First published in 1950, the novel is set in the small Japanese village of Eight Graves where, centuries earlier, eight samurai were brutally murdered, bringing down a curse upon the village and giving it its sinister-sounding name. In the 1920s the curse struck again when a village leader went on a violent killing spree. Now, twenty-five years later, our narrator Tatsuya Terada, a young man who has been raised in Kobe by his mother and stepfather, is informed by a lawyer that his real father was the man responsible for those terrible murders. It seems that Tatsuya is now the heir to the family estate and must return to Eight Graves to claim his inheritance – but before he has even left Kobe he receives an anonymous letter warning him to stay away.

On his arrival in Eight Graves, Tatsuya finds that most of the other villagers are hostile and unwelcoming, believing that his presence will bring bad luck and tragedy to the village yet again. And so, when more murders begin to take place, suspicion immediately falls on Tatsuya – but as he is our narrator, we know that he is innocent. Or is he? Kosuke Kindaichi is called in to investigate, but at the same time Tatsuya is carrying out investigations of his own to find the real culprit and clear his own name.

Unlike in The Honjin Murders, where the untidy and unassuming Kindaichi plays a big role in the story, in this book we hardly see him at all. Almost as soon as he arrives in Eight Graves he disappears into the background again. We know that he is working on solving the mystery, but we don’t actually watch him doing it because we stick exclusively with Tatsuya’s narration and he and Kindaichi have very little interaction until nearer the end of the book. This makes this one less of a detective novel and more of a thriller or adventure novel, as Tatsuya explores the village alone looking for clues and stumbling into danger.

Yokomizo creates a wonderful atmosphere in this book with Tatsuya’s investigations leading him into networks of tunnels, caves with stalactites, and underground lakes and caverns. The legend of the eight murdered samurai is also incorporated into the story, along with a search for hidden treasure said to be buried somewhere within the village and a rivalry between two branches of Tatsuya’s family: the ‘House of the East’ and the ‘House of the West’. It’s an entertaining novel and there’s always something happening – but I did think the parts where Tatsuya is wandering around in the caves and tunnels became a little bit tedious. The absence of Kosuke Kindaichi for most of the book was also disappointing and I think I would have preferred a more conventional detective novel with the focus on solving the mystery rather than on treasure hunting.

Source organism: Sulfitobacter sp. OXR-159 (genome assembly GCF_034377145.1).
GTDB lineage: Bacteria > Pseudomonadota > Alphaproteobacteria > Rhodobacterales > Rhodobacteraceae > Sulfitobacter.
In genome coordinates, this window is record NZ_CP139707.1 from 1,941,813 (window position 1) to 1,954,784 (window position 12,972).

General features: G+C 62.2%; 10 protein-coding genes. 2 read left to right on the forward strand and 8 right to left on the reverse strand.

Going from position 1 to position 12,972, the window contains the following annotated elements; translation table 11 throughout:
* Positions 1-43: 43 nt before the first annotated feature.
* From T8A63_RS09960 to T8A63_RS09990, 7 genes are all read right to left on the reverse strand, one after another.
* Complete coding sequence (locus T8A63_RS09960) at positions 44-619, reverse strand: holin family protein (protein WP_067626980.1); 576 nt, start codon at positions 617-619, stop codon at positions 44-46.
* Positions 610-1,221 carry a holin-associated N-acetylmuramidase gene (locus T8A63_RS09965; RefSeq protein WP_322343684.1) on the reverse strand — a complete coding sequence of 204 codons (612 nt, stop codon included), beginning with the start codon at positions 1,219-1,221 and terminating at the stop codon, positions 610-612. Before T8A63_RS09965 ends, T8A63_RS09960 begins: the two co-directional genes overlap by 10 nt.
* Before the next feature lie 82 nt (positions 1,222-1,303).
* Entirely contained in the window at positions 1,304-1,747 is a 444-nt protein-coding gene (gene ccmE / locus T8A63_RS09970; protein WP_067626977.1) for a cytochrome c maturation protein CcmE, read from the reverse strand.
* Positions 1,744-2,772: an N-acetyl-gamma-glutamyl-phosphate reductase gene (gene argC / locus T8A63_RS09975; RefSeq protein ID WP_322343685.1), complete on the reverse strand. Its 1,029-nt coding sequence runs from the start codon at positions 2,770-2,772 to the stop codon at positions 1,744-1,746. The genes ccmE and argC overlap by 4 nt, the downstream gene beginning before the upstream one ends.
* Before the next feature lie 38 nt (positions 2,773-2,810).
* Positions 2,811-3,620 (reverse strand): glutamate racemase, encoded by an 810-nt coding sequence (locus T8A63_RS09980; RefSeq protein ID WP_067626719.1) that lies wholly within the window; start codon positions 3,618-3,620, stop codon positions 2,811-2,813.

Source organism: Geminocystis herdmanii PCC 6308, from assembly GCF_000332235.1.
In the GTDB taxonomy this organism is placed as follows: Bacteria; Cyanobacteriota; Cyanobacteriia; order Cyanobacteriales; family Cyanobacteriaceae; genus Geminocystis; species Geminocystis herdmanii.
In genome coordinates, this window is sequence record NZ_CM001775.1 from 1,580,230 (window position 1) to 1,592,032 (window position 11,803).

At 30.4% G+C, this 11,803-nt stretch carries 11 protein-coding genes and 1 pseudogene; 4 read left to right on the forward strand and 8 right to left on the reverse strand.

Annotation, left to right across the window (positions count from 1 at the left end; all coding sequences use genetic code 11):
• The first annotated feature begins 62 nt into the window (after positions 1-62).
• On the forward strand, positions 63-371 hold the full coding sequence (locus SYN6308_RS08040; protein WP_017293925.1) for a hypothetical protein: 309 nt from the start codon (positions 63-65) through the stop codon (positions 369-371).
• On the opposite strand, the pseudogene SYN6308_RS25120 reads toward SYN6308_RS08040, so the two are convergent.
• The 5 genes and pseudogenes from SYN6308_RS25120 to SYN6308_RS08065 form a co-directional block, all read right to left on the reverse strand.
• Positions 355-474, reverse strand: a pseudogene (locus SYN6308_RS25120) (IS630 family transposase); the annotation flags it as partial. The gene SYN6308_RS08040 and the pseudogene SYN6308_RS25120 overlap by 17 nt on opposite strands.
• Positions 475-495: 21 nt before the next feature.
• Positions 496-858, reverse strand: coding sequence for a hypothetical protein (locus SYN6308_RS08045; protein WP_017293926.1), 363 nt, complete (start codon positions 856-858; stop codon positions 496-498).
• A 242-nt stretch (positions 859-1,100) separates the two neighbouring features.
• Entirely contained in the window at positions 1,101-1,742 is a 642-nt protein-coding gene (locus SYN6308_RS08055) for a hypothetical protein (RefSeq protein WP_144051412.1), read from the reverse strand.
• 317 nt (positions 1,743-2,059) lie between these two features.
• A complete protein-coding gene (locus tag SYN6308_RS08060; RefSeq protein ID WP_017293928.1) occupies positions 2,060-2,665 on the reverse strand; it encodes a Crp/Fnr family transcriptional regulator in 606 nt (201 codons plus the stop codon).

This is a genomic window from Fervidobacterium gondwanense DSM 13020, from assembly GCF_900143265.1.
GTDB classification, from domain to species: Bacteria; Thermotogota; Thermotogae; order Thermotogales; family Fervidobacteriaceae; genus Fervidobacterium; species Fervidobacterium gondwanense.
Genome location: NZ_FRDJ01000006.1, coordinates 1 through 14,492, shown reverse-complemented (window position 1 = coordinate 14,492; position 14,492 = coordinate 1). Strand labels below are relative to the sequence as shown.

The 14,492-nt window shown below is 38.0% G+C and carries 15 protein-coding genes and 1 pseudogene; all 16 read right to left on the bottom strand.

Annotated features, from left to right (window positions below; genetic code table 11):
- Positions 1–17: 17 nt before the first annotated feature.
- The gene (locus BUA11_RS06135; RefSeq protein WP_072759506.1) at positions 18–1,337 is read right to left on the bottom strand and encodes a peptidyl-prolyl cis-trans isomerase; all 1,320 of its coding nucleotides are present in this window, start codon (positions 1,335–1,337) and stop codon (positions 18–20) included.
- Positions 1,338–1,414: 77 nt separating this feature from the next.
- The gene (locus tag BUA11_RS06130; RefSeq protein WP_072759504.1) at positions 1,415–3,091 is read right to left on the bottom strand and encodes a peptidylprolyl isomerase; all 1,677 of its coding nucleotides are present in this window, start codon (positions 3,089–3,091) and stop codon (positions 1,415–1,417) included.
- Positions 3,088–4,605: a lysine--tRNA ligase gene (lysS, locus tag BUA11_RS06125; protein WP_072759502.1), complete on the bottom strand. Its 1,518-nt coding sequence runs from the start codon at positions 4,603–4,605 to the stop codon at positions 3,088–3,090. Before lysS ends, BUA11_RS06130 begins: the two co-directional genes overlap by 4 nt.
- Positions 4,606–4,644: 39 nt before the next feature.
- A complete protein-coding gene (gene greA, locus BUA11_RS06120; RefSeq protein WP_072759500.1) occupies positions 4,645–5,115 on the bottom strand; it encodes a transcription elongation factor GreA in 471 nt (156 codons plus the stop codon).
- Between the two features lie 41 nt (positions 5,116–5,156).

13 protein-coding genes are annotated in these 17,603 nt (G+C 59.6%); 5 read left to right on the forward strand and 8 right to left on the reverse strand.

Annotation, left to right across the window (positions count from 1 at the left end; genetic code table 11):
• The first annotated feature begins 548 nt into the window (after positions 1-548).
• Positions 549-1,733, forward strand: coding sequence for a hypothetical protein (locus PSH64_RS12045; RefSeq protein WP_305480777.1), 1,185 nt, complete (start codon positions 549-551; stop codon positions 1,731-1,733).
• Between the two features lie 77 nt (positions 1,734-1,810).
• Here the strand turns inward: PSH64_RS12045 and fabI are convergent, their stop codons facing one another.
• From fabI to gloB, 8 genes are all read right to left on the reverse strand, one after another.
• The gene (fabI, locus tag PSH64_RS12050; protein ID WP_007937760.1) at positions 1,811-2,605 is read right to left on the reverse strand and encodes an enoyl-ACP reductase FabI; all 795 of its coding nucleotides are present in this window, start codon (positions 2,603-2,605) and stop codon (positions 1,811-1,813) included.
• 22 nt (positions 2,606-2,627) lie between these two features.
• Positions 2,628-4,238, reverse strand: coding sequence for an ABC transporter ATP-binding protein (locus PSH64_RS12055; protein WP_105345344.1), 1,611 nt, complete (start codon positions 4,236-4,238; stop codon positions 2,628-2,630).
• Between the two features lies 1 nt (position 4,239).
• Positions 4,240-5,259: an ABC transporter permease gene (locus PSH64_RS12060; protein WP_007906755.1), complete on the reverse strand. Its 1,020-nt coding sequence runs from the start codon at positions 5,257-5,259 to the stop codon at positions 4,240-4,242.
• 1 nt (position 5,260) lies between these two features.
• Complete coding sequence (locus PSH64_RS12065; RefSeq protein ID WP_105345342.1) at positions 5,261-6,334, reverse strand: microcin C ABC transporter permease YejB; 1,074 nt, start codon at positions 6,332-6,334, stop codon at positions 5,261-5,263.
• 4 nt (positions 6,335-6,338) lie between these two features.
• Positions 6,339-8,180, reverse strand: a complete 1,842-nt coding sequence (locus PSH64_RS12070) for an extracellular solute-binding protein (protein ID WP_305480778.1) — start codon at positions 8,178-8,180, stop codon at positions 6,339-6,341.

Still, this book was fun to read and I loved the setting. Now I need to read the other Yokomizo novel currently available in English: The Inugami Curse.

Thanks to Pushkin Vertigo for providing a copy of this book for review via NetGalley.

The Decagon House Murders by Yukito Ayatsuji

This Japanese murder mystery was originally published in 1987 and is now available from Pushkin Vertigo in an English translation by Ho-Ling Wong. Having recently read two other reissued Japanese classic mysteries, The Honjin Murders by Seishi Yokomizo and Murder in the Crooked House by Soji Shimada, I jumped at the chance to read this one, especially when I saw comparisons with one of my favourite Agatha Christie novels, And Then There Were None.

After a brief prologue, the book begins with seven students, all members of their university Mystery Club, arriving on the lonely island of Tsunojima, where they are planning to spend the week. It’s the perfect location for a group of crime lovers because a series of unsolved murders took place there the year before, so the students are looking forward to exploring the island and using their skills as amateur detectives to investigate the mystery. Soon after their arrival, however, they discover that someone is planning to murder them one by one – but is the killer one of the seven or is someone else hiding on the island?

This is an interesting novel and a quick one to read; although it takes a while to get started, the pace rapidly picks up once the first murder takes place. The action switches between the island and the mainland, where Kawaminami, an ex-member of the Mystery Club, is carrying out some investigations of his own, having received a letter which leads him to question what really happened on Tsunojima Island the year before. The alternating narratives add some tension to the story as we wait to see whether Kawaminami will solve the mystery before everyone on the island is dead.